The planet was first spotted in February earlier this year after the examination of images from the ongoing Outer Solar System Origins Survey (OSSOS) survey. Although its exact size is not yet known, the team believes that it falls into one of two broad categories: broad and shiny or large and dull.

Unlike most dwarf planets that were destroyed or ejected from our solar system to make way for larger planets, RR245 has survived until the present along with other large dwarf planets such as Pluto and Eris.

RR245 likely possesses unique geology composed of numerous kinds of frozen materials. However, as it has only been observed for one of the 700 years in its orbital period, further research will need to be conducted in order to reveal its exact landscapes and orbit.

“OSSOS was designed to map the orbital structure of the outer solar system to decipher its history,” said Brett Gladman, a professor from the University of British Columbia in Vancouver who participated in the research along with Bannister. “While not designed to efficiently detect dwarf planets, we’re delighted to have found one on such an interesting orbit.”

RR245 is the largest planet to be discovered by the OSSOS and will likely be the last until the mid 2020s when other larger telescopes will begin their search for celestial bodies in the outer reaches of our solar system.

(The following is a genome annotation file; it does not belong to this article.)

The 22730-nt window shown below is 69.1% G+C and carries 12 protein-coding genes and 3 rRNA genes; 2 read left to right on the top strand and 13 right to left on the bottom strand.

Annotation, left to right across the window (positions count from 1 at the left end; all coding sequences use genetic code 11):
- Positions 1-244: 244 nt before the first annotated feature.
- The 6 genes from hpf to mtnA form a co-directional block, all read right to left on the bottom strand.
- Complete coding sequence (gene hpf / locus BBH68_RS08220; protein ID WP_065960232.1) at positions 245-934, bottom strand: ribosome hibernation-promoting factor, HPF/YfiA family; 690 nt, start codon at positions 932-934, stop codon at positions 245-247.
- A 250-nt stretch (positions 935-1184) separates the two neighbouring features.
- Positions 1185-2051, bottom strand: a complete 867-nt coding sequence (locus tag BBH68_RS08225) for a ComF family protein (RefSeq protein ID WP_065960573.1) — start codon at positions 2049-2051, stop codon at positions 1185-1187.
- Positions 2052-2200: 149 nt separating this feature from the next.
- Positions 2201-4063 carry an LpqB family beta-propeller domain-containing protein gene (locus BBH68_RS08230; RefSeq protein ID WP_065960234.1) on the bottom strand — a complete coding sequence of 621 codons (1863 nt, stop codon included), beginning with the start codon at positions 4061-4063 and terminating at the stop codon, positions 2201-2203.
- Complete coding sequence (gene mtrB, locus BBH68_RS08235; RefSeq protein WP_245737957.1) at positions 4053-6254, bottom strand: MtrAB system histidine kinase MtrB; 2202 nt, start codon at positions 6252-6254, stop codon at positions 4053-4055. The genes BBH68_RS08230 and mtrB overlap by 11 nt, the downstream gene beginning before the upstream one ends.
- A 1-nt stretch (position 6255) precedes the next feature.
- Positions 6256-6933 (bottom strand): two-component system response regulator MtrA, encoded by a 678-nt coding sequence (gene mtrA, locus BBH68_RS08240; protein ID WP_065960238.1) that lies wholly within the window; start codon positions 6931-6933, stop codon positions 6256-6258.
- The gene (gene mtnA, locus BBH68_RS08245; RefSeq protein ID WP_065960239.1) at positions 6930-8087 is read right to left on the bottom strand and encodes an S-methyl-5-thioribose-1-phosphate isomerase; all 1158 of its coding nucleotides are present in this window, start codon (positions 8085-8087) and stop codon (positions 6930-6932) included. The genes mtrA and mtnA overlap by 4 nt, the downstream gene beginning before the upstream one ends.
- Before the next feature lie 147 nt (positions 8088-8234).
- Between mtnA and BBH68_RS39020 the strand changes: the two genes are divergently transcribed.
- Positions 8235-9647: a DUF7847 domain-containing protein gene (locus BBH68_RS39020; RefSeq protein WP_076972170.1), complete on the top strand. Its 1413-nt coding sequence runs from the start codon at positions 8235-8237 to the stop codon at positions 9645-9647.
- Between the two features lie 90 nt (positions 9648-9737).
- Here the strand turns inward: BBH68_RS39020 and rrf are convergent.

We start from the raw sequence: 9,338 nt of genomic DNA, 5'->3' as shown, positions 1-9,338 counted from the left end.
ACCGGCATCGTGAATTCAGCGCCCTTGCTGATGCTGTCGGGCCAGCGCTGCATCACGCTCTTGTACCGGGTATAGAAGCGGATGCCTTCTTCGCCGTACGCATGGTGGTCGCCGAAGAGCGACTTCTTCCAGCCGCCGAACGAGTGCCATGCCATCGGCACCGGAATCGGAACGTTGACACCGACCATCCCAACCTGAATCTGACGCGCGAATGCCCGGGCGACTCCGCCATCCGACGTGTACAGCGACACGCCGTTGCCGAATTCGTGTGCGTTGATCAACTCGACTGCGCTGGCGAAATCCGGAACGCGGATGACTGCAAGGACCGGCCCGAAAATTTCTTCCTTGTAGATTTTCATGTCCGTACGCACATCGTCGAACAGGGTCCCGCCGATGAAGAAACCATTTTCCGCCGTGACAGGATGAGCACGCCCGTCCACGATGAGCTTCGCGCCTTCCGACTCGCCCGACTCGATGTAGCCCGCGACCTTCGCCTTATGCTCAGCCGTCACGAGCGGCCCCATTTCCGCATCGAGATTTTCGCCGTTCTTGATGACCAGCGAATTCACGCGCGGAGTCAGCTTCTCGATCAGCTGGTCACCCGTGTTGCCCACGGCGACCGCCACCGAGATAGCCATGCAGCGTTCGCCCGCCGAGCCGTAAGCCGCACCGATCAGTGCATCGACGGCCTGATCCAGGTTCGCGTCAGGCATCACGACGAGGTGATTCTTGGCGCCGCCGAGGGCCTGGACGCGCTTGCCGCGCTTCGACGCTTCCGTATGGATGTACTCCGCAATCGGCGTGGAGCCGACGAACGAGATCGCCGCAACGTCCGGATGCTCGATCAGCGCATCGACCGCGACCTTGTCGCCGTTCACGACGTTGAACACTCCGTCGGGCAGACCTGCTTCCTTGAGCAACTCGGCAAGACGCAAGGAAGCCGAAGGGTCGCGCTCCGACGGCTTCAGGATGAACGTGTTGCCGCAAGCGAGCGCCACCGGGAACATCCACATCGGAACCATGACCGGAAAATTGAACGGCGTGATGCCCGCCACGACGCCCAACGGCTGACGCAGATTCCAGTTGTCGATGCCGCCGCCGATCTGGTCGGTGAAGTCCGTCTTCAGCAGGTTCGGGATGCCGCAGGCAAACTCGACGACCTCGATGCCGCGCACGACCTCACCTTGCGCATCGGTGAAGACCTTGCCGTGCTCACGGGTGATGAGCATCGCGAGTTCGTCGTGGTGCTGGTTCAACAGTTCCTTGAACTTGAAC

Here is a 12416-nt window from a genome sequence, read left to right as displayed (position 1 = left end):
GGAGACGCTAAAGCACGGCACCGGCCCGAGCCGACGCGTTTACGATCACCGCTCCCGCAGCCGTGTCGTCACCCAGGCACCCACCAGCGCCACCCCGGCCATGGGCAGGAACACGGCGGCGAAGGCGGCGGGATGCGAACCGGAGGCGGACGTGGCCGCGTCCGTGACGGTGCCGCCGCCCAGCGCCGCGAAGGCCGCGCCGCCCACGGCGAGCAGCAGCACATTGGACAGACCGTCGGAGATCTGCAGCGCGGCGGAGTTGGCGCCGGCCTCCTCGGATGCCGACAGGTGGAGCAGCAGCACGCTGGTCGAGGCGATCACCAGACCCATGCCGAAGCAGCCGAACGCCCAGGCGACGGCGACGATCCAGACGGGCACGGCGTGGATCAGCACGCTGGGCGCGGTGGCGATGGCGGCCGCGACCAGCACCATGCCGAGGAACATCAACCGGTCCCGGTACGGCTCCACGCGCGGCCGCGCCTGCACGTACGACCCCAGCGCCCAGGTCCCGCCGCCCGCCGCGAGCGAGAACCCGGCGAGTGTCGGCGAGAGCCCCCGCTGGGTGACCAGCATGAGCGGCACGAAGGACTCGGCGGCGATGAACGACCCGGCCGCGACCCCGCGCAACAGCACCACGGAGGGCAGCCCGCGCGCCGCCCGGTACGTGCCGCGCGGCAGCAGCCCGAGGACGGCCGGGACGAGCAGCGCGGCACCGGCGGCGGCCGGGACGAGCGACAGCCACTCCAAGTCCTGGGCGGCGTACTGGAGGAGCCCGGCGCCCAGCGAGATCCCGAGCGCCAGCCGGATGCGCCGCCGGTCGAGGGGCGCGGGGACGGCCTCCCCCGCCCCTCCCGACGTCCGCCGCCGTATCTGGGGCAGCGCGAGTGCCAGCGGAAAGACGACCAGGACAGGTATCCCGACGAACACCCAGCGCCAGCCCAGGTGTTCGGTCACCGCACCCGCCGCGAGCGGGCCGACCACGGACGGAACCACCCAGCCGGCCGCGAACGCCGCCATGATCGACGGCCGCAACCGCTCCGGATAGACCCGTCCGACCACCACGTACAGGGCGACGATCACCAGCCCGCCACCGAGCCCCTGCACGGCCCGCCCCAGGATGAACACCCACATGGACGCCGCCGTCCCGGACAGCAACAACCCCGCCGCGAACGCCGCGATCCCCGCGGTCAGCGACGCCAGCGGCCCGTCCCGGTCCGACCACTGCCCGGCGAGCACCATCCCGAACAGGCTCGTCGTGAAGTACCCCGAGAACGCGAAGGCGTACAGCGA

Welcome back to the family, Pluto!

Before you get overly excited, no, Pluto hasn’t been once again accepted as a planet – it’s still officially a dwarf planet (though in our hearts, you’ll always be a planet, Pluto!). However, this emblematic picture of the solar system from my childhood is now complete, as seen in this great family portrait produced by Ben Gross, a research fellow at the Chemical Heritage Foundation. Basically, we have at least the one good image of all the worlds in our solar system.

photo credit: Welcome to the family. Ben Gross/twitter, CC BY-SA

But as we celebrate New Horizon’s success and its retrieval of accurate Pluto images, it’s worth remembering that there are 50 years of work in this photo. The first ever accurate picture of another planet happened in 1962, when NASA’s Mariner 2 flew by Venus. Here’s a breakdown of how we got all these images:

  • Mercury: Mariner 10 (1973)
  • Venus: Mariner 2 (1962)
  • Mars: Mariner 4 (1965)
  • Jupiter: Pioneer 10 (1973)
  • Saturn: Pioneer 11 (1979)
  • Uranus: Voyager 2 (1985)
  • Neptune: Voyager 2 (1989)
  • Pluto: New Horizons (2015)

It took us 26 years to finally have Pluto! But science never sits still, no matter how strong some people try to stop it. When New Horizons left Earth in January 2006, Pluto was a planet – now it’s not, but that doesn’t make it any less interesting. In fact, there are quite a few non-planets worth studying within our solar system. The Planetary Society’s Senior Editor, Emily Lakdawalla, has created this montage of the largest and most interesting asteroids, dwarf planets and moon.

Montage by Emily Lakdawalla. The Moon: Gari Arrillaga. Other data: NASA/JPL/JHUAPL/SwRI/UCLA/MPS/IDA. Processing by Ted Stryk, Gordan Ugarkovic, Emily Lakdawalla, and Jason Perry.

Pluto across the years